Birth defects registries expanding in Latin America

This article was originally published by PAHO here.

Twelve Latin American countries already monitor children who are born with congenital birth defects in order to better understand why and how often they occur, and how the survival and quality of life of these children can be improved.

Birth defects are the second leading cause of neonatal and child mortality worldwide. In the Americas, approximately one out of every ten deaths of children under the age of five is due to these anomalies. However, there is limited information on the actual burden of these conditions.

According to Pablo Durán, Regional Advisor on Perinatal Health at the Latin American Center for Perinatology, Women and Reproductive Health (CLAP) of the Pan American Health Organization (PAHO/WHO), it is essential that the countries have these types of registries, which enable them to determine the disease burden from birth defects as well as their characteristics, which helps plan healthcare provider actions and responses.

CLAP, with support from the ministries of health, seeks to strengthen surveillance systems in the countries of the Region. The registries have proven to be very useful in emergencies, for example when Zika virus-related birth defects were discovered at the end of 2015.

In Latin America, there are birth defects surveillance systems in Argentina, Bolivia, Brazil, Colombia, Costa Rica, Cuba, the Dominican Republic, El Salvador, Guatemala, Honduras, Mexico, Panama, Paraguay, Uruguay, and Venezuela.

However, the oldest initiative that led to the development of similar population-based registries was the Latin American Collaborative Study of Congenital Malformations (ECLAMC), which was created in 1967 with PAHO’s support.

Dr. Ieda Orioli, one of the collaborators in this hospital network, recommends that any countries that decide to promote this type of initiative contact other groups with past experience, such as the ECLAMC. She said that training with other countries and contacting not just regional, but international networks is important to learn about the good practices in this area.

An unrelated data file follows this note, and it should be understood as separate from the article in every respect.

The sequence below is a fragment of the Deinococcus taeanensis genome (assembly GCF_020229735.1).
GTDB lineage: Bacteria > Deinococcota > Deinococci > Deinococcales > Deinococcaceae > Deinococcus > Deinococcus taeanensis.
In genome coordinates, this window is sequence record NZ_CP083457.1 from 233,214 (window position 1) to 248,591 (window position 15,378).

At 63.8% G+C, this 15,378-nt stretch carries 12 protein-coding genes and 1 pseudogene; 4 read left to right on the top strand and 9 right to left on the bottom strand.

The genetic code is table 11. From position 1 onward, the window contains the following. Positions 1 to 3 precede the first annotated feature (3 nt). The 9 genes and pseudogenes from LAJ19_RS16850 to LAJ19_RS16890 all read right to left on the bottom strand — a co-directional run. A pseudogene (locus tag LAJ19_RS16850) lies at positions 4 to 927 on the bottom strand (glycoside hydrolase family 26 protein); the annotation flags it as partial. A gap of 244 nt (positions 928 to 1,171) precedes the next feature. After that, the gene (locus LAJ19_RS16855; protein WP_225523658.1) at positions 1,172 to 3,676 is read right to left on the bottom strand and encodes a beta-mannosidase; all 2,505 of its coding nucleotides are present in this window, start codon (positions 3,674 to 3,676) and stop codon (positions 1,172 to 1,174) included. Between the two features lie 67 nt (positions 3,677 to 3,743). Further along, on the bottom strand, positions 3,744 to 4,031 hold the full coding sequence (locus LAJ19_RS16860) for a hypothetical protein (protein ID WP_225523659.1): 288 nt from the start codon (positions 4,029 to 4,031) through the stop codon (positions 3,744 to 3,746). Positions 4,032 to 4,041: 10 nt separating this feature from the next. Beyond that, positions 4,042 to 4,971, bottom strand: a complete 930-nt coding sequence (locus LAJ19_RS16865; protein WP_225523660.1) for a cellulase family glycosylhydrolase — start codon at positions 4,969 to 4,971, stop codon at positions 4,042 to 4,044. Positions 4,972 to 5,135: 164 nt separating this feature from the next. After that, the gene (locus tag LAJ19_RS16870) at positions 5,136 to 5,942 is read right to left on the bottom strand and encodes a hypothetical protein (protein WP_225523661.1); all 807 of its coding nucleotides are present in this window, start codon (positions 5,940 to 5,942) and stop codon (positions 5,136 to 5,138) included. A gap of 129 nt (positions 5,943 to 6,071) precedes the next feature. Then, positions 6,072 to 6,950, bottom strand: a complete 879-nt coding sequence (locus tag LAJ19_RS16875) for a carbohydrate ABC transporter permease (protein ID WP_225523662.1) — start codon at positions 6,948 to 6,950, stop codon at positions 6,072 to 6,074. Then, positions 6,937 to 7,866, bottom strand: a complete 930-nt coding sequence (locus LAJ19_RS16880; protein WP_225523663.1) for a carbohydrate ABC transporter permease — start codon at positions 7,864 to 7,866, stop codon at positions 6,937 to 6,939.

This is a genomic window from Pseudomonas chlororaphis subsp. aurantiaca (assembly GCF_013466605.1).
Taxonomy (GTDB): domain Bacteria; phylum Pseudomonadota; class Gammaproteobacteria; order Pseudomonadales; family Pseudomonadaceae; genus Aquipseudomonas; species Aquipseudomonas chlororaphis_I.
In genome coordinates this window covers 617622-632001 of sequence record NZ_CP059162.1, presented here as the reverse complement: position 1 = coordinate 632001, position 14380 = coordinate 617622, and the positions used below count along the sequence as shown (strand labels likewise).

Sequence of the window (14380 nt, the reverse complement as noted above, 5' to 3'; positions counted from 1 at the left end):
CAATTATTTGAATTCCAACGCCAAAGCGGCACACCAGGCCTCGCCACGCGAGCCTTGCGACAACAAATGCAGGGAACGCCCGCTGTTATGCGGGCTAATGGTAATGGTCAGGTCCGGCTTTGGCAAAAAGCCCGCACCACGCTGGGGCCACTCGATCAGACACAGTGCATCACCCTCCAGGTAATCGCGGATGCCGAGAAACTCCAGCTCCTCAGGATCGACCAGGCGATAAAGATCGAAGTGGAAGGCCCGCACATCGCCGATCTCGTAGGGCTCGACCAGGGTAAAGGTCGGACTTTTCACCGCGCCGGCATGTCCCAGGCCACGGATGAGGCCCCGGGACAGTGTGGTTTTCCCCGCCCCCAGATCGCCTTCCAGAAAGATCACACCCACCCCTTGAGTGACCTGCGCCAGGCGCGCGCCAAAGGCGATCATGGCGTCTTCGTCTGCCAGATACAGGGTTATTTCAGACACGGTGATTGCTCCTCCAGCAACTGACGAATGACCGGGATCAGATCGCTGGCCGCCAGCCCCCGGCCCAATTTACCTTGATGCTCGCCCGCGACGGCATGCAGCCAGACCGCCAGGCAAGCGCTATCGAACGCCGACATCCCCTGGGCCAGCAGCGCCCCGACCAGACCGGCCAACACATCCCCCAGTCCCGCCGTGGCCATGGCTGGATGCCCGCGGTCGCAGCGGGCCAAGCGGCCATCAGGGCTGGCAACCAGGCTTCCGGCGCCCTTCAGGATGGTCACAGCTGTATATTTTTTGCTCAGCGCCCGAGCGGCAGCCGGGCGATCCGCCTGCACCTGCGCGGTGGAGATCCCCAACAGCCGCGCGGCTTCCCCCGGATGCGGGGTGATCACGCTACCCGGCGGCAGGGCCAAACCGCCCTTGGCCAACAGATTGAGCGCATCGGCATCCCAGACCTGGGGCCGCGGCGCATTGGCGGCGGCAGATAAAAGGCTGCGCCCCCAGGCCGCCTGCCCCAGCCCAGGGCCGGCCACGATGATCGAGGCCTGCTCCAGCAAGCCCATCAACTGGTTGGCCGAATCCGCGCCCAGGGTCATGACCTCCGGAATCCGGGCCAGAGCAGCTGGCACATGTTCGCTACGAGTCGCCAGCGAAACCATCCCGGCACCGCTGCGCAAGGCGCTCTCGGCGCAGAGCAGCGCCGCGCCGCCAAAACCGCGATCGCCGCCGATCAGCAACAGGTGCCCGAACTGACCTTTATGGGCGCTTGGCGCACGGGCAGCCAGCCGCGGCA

Registries in Argentina and Costa Rica have the longest track record

Two of the registries with the longest track record in the Americas are the National Network of Congenital Anomalies (RENAC) in Argentina, which has been around for ten years, and Costa Rica’s Congenital Malformations Registry Center (CREC), which was created in 1985.

RENAC includes approximately 150 public and private hospitals in Argentina’s 24 provinces. “Every family that finds out that their child is affected is what drives us to better understand why birth defects occur and how we can improve the survival and quality of life of these children,” said Dr. Rosa Liscovich, a member of the network.

One of RENAC’s achievements has been to include the topic of birth defects in the health agenda. It also promotes local scientific research, and puts patients and specialists in touch with each other, which has reduced the wait time to see a practitioner.

CREC in Costa Rica has had a similar experience. After determining how often birth defects occur in the country’s public health system, the center was able to assess the impact of prevention policies such as food fortification or the rubella vaccine.

CREC Coordinator Dr. Adriana Benavides said that the evidence based on registry data was used to raise the awareness of decision-makers, the public, and the food industry in charge of fortifying certain products with nutrients such as folic acid, iodine, zinc, and vitamins.

Developing new birth defects surveillance registries

To help the countries with no existing surveillance systems develop them, PAHO’s CLAP provides technical cooperation services to professionals such as neonatologists, geneticists, and epidemiologists, as well as decision-makers in the ministries of health, which will improve birth defects monitoring.

Dr. Ignacio Zarante of the Universidad Javieriana in Bogotá maintains that the training helps improve surveillance in the countries that already have registries and supports their creation in those that do not have a currently active one.

PAHO is working to consolidate a regional network in the medium term, which will help generate more evidence on birth defect cases and on the measures that have been successful in the countries.

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